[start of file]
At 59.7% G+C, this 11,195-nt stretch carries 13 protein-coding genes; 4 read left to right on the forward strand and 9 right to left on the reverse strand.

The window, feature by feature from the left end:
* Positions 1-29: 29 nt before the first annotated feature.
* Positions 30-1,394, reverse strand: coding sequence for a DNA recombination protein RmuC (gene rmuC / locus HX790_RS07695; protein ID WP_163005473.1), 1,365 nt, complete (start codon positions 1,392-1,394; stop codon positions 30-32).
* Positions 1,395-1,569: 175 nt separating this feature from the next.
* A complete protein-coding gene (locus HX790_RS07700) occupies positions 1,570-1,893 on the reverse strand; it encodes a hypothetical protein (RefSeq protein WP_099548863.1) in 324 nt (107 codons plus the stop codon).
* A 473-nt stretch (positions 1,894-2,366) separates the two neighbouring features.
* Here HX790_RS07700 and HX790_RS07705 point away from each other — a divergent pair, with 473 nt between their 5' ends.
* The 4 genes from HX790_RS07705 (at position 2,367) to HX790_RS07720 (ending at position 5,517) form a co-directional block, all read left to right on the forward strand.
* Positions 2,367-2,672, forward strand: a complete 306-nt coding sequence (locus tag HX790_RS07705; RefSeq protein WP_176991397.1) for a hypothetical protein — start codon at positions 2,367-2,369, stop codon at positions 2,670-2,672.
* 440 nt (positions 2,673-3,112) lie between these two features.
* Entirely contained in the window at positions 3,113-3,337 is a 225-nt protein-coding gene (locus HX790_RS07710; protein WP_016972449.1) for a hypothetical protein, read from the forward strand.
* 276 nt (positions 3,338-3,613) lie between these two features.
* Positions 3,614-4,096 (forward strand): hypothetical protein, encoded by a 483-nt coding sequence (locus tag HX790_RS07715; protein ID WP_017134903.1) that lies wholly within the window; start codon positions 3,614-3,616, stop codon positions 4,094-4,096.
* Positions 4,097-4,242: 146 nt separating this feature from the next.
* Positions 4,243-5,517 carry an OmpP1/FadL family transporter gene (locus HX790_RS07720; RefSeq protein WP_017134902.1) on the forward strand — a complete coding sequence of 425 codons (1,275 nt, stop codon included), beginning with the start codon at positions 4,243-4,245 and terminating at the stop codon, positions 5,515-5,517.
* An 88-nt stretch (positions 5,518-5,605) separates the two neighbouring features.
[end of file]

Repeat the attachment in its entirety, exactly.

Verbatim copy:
At 59.7% G+C, this 11,195-nt stretch carries 13 protein-coding genes; 4 read left to right on the forward strand and 9 right to left on the reverse strand.

The window, feature by feature from the left end:
* Positions 1-29: 29 nt before the first annotated feature.
* Positions 30-1,394, reverse strand: coding sequence for a DNA recombination protein RmuC (gene rmuC / locus HX790_RS07695; protein ID WP_163005473.1), 1,365 nt, complete (start codon positions 1,392-1,394; stop codon positions 30-32).
* Positions 1,395-1,569: 175 nt separating this feature from the next.
* A complete protein-coding gene (locus HX790_RS07700) occupies positions 1,570-1,893 on the reverse strand; it encodes a hypothetical protein (RefSeq protein WP_099548863.1) in 324 nt (107 codons plus the stop codon).
* A 473-nt stretch (positions 1,894-2,366) separates the two neighbouring features.
* Here HX790_RS07700 and HX790_RS07705 point away from each other — a divergent pair, with 473 nt between their 5' ends.
* The 4 genes from HX790_RS07705 (at position 2,367) to HX790_RS07720 (ending at position 5,517) form a co-directional block, all read left to right on the forward strand.
* Positions 2,367-2,672, forward strand: a complete 306-nt coding sequence (locus tag HX790_RS07705; RefSeq protein WP_176991397.1) for a hypothetical protein — start codon at positions 2,367-2,369, stop codon at positions 2,670-2,672.
* 440 nt (positions 2,673-3,112) lie between these two features.
* Entirely contained in the window at positions 3,113-3,337 is a 225-nt protein-coding gene (locus HX790_RS07710; protein WP_016972449.1) for a hypothetical protein, read from the forward strand.
* 276 nt (positions 3,338-3,613) lie between these two features.
* Positions 3,614-4,096 (forward strand): hypothetical protein, encoded by a 483-nt coding sequence (locus tag HX790_RS07715; protein ID WP_017134903.1) that lies wholly within the window; start codon positions 3,614-3,616, stop codon positions 4,094-4,096.
* Positions 4,097-4,242: 146 nt separating this feature from the next.
* Positions 4,243-5,517 carry an OmpP1/FadL family transporter gene (locus HX790_RS07720; RefSeq protein WP_017134902.1) on the forward strand — a complete coding sequence of 425 codons (1,275 nt, stop codon included), beginning with the start codon at positions 4,243-4,245 and terminating at the stop codon, positions 5,515-5,517.
* An 88-nt stretch (positions 5,518-5,605) separates the two neighbouring features.